Supramolecular copolymerization driven by integrative self-sorting of hydrogen-bonded rosettes
Molecular recognition to preorganize noncovalently polymerizable supramolecular complexes is a characteristic process of natural supramolecular polymers, and such recognition processes allow for dynamic self-alteration, yielding complex polymer systems with extraordinarily high efficiency in their targeted function. We herein show an example of such molecular recognition-controlled kinetic assembly/disassembly processes within artificial supramolecular polymer systems using six-membered hydrogen-bonded supramolecular complexes (rosettes). Electron-rich and poor monomers are prepared that kinetically coassemble through a temperature-controlled protocol into amorphous coaggregates comprising a diverse mixture of rosettes. Over days, the electrostatic interaction between two monomers induces an integrative self-sorting of rosettes. While the electron-rich monomer inherently forms toroidal homopolymers, the additional electrostatic interaction that can also guide rosette association allows helicoidal growth of supramolecular copolymers that are comprised of an alternating array of two monomers. Upon heating, the helicoidal copolymers undergo a catastrophic transition into amorphous coaggregates via entropy-driven randomization of the monomers in the rosette.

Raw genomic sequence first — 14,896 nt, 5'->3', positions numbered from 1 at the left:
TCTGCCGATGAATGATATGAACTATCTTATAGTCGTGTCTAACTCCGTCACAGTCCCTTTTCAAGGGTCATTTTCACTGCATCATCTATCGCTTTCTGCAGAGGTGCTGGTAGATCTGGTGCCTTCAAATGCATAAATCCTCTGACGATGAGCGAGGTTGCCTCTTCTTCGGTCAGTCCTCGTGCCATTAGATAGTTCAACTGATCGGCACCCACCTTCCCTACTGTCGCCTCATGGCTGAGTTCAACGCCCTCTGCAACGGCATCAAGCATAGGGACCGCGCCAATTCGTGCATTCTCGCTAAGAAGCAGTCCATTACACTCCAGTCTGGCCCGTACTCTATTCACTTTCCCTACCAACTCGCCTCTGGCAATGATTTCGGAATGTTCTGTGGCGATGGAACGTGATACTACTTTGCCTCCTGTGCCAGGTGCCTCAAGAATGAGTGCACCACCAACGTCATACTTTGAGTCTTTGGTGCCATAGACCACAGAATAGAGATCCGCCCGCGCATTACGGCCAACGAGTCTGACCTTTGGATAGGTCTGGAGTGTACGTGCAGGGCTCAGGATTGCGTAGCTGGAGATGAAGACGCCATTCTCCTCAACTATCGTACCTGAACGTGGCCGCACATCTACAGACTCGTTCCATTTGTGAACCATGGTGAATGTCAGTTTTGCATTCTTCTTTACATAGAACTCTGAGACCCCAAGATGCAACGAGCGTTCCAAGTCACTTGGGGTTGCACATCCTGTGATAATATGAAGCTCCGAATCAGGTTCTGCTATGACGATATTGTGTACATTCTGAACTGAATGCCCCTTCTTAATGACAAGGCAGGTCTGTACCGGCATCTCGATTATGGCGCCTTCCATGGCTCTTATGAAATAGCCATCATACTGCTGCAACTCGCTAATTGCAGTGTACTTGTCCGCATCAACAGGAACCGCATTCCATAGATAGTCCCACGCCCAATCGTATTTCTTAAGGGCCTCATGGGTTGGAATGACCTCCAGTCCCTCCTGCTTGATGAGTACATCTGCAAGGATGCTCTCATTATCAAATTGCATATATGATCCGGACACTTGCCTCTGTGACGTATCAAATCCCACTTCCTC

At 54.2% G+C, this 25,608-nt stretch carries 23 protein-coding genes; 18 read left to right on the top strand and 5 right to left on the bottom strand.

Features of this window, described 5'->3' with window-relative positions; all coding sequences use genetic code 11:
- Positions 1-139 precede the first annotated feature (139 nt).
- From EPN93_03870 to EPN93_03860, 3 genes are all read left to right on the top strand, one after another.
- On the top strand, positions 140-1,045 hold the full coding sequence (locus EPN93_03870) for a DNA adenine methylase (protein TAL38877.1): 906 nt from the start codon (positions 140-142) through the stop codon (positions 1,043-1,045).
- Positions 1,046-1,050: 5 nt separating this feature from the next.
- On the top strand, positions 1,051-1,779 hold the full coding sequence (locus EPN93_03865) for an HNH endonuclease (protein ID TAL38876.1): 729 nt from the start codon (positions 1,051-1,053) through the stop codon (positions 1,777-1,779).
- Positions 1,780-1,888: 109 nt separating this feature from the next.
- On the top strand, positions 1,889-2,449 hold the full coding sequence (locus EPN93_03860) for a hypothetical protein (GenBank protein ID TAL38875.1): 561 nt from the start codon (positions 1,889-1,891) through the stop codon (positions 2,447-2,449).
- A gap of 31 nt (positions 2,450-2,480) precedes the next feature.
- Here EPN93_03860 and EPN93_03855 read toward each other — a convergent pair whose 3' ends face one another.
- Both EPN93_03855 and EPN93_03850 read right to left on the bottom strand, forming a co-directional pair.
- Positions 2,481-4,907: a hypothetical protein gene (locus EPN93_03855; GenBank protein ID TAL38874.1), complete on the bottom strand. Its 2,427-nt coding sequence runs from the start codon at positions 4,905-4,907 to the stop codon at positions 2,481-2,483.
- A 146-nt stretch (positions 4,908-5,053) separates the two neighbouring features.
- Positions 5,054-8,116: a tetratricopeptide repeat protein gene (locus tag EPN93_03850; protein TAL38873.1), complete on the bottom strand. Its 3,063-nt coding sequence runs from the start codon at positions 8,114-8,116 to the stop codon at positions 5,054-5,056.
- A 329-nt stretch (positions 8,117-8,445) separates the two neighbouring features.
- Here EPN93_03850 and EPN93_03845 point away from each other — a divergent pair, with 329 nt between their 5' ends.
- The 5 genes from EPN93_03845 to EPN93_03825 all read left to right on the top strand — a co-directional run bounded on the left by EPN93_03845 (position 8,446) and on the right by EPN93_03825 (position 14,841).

Absorption, Thermal stability, Thermodynamics, Kinetics, Fluorescence, Aggregation, Polymers, Materials